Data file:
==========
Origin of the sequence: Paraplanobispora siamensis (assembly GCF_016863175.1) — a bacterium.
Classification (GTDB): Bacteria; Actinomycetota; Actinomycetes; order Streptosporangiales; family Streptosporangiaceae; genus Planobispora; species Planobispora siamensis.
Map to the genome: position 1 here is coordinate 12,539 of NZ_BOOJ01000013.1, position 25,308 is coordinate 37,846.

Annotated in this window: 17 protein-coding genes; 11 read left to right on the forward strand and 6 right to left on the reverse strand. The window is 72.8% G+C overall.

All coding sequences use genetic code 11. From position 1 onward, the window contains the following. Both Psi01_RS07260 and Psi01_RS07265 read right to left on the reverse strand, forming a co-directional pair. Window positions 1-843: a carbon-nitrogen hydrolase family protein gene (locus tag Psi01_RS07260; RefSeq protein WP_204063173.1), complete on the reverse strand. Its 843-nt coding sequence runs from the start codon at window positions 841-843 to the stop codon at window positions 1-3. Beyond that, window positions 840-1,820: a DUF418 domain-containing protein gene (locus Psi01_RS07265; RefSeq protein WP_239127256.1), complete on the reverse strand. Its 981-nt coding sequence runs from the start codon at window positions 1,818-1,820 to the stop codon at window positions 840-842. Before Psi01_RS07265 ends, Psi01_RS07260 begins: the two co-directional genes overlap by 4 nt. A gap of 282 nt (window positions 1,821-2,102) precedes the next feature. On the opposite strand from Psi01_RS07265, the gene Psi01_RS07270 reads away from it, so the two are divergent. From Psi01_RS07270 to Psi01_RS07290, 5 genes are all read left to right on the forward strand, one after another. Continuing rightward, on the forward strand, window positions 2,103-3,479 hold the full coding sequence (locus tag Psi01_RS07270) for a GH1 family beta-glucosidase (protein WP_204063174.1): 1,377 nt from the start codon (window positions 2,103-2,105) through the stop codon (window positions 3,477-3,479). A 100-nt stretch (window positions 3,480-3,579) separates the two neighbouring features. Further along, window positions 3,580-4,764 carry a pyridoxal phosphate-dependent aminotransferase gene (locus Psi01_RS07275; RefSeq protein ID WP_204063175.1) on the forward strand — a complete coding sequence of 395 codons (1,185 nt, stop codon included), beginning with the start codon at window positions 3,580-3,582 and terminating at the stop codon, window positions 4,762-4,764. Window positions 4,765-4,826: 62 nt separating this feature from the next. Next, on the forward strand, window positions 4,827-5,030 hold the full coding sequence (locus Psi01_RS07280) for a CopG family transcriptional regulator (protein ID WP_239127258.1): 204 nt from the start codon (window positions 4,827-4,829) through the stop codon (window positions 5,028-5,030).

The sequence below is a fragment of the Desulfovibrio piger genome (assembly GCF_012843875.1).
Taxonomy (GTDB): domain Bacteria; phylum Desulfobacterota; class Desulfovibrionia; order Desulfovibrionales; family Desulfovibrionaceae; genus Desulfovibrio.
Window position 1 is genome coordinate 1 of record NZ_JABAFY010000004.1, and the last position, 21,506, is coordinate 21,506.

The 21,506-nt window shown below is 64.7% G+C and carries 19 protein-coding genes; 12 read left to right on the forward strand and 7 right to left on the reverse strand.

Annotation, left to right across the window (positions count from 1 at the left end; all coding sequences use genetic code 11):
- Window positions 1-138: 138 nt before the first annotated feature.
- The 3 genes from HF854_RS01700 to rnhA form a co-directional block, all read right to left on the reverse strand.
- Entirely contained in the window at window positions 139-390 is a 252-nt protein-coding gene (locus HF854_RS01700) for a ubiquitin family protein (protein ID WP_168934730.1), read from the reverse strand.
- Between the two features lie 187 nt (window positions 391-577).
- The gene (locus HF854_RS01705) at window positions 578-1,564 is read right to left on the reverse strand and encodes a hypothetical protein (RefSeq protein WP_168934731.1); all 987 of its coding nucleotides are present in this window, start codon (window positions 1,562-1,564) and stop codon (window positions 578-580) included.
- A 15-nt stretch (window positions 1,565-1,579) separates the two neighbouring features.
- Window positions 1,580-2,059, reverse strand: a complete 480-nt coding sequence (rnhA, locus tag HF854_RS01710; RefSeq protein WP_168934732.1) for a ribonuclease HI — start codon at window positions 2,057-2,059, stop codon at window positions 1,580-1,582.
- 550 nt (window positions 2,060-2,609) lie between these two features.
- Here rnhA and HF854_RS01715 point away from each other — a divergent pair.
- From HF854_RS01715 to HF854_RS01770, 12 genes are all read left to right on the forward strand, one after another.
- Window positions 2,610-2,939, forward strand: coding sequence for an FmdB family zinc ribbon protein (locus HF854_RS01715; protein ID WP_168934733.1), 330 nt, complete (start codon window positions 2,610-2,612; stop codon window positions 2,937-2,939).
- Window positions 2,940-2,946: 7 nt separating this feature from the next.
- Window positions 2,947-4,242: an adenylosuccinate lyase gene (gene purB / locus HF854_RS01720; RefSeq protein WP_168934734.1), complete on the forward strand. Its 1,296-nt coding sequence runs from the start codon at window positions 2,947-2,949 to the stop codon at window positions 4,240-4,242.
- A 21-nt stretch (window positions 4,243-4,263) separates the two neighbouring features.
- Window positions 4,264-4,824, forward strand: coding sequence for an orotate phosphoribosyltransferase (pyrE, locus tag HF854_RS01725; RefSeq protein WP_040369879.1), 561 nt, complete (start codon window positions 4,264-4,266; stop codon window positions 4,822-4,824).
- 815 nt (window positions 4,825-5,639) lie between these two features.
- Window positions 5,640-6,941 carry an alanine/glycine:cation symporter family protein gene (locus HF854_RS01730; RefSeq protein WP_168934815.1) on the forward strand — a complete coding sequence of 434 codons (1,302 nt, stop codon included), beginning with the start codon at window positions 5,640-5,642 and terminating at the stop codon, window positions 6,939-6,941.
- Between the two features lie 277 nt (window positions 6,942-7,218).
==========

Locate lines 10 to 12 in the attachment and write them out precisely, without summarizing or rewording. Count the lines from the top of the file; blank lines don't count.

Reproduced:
Annotation, left to right across the window (positions count from 1 at the left end; all coding sequences use genetic code 11):
- Window positions 1-138: 138 nt before the first annotated feature.
- The 3 genes from HF854_RS01700 to rnhA form a co-directional block, all read right to left on the reverse strand.